The International Energy Agency (IEA) has trimmed its 2020 oil demand forecast on Tuesday, citing caution about the pace of economic recovery from the pandemic.
Oil prices slumped further below $40 per barrel on Monday, close to their lowest in over 2 months, as some oil firms like British Petroleum Plc, and Trafigura Group made worrying predictions about consumption.
The Paris-based IEA cut its 2020 outlook by 200,000 barrels per day (bpd) to 91.7 million bpd in its second downgrade in as many months.
Similarly, in its Monthly Oil Market Report (MOMR) published on Monday, the Organization of Petroleum Exporting Countries (OPEC) said it expects global oil demand to average 90.2m bpd this year, down by 9.5m bpd compared to 2019.
OPEC revised down by another 400,000 bpd its forecast for global oil demand this year, cutting forecasts for the second month in a row as risks with the pandemic and economic activity remains skewed to the downside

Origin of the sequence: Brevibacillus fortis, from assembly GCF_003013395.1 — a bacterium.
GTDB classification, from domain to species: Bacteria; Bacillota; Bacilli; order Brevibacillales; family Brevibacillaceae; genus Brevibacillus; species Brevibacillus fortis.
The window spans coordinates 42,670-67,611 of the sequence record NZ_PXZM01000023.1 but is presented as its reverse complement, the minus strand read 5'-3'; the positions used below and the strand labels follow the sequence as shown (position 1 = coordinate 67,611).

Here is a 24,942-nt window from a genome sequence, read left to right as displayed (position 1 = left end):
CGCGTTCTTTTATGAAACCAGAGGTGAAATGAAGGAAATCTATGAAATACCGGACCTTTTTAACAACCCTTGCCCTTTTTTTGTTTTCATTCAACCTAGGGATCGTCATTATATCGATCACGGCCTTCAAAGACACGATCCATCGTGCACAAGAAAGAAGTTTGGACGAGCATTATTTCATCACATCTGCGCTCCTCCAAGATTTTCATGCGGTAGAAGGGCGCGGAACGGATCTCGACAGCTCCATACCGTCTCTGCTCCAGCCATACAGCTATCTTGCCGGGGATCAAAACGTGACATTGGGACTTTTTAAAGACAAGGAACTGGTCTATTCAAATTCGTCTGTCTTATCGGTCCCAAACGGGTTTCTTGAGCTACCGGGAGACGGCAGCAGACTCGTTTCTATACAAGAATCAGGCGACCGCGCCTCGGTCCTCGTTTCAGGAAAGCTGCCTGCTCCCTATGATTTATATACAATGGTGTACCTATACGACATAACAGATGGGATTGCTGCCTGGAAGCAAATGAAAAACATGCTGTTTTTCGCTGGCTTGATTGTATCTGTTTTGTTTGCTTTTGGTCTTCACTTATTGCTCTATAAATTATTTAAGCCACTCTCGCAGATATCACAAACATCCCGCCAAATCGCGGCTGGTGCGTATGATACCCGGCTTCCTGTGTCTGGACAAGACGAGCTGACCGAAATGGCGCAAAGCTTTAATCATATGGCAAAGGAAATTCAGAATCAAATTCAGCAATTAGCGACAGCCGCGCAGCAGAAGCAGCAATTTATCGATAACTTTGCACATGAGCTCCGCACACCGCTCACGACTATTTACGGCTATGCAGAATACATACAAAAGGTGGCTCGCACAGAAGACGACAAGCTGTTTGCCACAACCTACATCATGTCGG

“We expect the recovery in oil demand to decelerate markedly in the second half of 2020, with most of the easy gains already achieved,” the IEA said in its monthly report.
Renewed rises in COVID-19 cases in many countries and related lockdown measures, continued remote working and a still weak aviation sector are all hurting demand, the IEA said.
The agency now predicts implied stock draws in the second half of the year of about 3.4m bpd, nearly 1m bpd less than it predicted last month.
However, preliminary data for August showed industry crude oil stocks fell in the United States, Europe and Japan.
OPEC and its allies are expected to hold an online monitoring meeting to assess whether the huge output cuts being implemented are still sufficient to stave off an oil glut, as the resurgence of coronavirus is hitting the global economy hard.
OPEC has also cut its demand forecast for 2021, and sees consumption rising by 6.62m bpd, which is 370,000 bpd less than expected last month.